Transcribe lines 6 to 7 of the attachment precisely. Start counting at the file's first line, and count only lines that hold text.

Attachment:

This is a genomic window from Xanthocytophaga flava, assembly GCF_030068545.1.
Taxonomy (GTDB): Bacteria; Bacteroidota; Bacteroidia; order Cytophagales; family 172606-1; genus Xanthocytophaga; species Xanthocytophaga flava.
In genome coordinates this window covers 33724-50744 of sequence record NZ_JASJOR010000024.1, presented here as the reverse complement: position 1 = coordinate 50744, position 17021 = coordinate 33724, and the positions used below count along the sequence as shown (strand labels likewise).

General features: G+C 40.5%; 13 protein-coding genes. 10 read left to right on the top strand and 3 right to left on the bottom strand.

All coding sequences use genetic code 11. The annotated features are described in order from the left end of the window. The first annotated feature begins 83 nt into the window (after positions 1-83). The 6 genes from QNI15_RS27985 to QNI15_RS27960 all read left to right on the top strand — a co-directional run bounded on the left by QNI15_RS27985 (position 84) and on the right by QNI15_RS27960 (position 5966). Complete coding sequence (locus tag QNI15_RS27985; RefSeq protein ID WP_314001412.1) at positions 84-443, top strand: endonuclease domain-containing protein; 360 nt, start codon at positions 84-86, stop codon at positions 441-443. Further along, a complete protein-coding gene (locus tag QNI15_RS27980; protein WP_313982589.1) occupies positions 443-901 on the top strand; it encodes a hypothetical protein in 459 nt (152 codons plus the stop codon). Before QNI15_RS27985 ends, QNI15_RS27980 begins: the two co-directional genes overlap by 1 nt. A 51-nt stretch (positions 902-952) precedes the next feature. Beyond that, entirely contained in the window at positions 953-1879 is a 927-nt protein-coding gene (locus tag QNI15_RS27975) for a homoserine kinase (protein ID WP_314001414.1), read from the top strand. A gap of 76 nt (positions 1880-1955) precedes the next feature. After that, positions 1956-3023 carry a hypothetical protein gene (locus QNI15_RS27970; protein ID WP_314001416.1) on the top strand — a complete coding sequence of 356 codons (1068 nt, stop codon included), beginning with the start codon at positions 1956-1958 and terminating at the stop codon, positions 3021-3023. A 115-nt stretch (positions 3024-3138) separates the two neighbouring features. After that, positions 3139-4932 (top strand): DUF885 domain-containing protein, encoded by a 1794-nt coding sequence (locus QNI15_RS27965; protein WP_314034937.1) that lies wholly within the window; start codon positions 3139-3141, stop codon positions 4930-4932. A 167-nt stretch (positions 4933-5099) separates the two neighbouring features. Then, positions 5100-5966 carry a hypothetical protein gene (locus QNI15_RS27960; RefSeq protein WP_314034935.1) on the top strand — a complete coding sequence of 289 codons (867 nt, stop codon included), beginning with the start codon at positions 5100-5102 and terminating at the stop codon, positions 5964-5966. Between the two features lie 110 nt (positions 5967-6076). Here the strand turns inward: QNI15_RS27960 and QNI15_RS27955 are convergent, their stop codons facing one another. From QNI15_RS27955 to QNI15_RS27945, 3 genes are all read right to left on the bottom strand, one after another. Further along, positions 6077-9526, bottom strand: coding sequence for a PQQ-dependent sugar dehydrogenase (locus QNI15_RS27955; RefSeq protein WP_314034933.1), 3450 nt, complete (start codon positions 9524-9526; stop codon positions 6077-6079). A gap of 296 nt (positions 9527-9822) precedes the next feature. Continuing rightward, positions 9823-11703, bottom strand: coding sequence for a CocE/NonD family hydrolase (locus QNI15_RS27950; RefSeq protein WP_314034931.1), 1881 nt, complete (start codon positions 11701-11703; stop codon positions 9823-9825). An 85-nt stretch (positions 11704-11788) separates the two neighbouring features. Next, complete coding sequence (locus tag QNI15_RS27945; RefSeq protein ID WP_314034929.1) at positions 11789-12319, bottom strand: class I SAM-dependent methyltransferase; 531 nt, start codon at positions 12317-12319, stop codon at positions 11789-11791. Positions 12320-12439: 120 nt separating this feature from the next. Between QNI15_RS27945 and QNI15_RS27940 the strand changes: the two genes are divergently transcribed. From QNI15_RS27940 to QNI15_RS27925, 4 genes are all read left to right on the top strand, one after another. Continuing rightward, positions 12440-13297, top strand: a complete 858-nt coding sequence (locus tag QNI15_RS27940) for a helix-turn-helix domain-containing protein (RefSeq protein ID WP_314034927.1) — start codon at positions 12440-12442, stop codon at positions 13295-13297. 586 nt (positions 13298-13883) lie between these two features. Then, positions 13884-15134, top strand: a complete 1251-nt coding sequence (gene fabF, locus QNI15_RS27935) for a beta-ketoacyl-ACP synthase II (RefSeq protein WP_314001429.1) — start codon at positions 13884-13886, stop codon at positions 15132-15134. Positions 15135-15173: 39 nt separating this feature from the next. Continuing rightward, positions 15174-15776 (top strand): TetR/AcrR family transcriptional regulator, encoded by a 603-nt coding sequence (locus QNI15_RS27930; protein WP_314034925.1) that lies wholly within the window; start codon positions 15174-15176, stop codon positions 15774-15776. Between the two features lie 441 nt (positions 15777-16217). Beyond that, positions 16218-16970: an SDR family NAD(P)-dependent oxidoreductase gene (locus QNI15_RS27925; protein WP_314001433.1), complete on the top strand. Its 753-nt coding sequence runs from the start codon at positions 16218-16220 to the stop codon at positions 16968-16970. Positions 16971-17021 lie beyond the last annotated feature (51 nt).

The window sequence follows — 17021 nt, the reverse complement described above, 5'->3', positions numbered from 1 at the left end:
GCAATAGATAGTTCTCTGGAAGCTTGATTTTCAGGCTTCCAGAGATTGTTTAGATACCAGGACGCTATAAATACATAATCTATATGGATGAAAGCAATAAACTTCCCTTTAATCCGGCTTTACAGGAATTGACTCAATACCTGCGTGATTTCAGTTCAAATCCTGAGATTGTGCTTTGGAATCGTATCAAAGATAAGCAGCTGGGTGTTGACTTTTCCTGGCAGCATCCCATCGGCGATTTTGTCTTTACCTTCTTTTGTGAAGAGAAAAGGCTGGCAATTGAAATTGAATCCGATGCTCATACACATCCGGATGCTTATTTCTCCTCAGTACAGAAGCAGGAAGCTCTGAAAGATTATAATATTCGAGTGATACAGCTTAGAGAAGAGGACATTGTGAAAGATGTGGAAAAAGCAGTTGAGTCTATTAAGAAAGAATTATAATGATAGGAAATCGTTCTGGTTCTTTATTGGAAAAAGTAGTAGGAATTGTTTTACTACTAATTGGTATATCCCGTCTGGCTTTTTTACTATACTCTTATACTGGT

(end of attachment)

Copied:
The window sequence follows — 17021 nt, the reverse complement described above, 5'->3', positions numbered from 1 at the left end:
GCAATAGATAGTTCTCTGGAAGCTTGATTTTCAGGCTTCCAGAGATTGTTTAGATACCAGGACGCTATAAATACATAATCTATATGGATGAAAGCAATAAACTTCCCTTTAATCCGGCTTTACAGGAATTGACTCAATACCTGCGTGATTTCAGTTCAAATCCTGAGATTGTGCTTTGGAATCGTATCAAAGATAAGCAGCTGGGTGTTGACTTTTCCTGGCAGCATCCCATCGGCGATTTTGTCTTTACCTTCTTTTGTGAAGAGAAAAGGCTGGCAATTGAAATTGAATCCGATGCTCATACACATCCGGATGCTTATTTCTCCTCAGTACAGAAGCAGGAAGCTCTGAAAGATTATAATATTCGAGTGATACAGCTTAGAGAAGAGGACATTGTGAAAGATGTGGAAAAAGCAGTTGAGTCTATTAAGAAAGAATTATAATGATAGGAAATCGTTCTGGTTCTTTATTGGAAAAAGTAGTAGGAATTGTTTTACTACTAATTGGTATATCCCGTCTGGCTTTTTTACTATACTCTTATACTGGT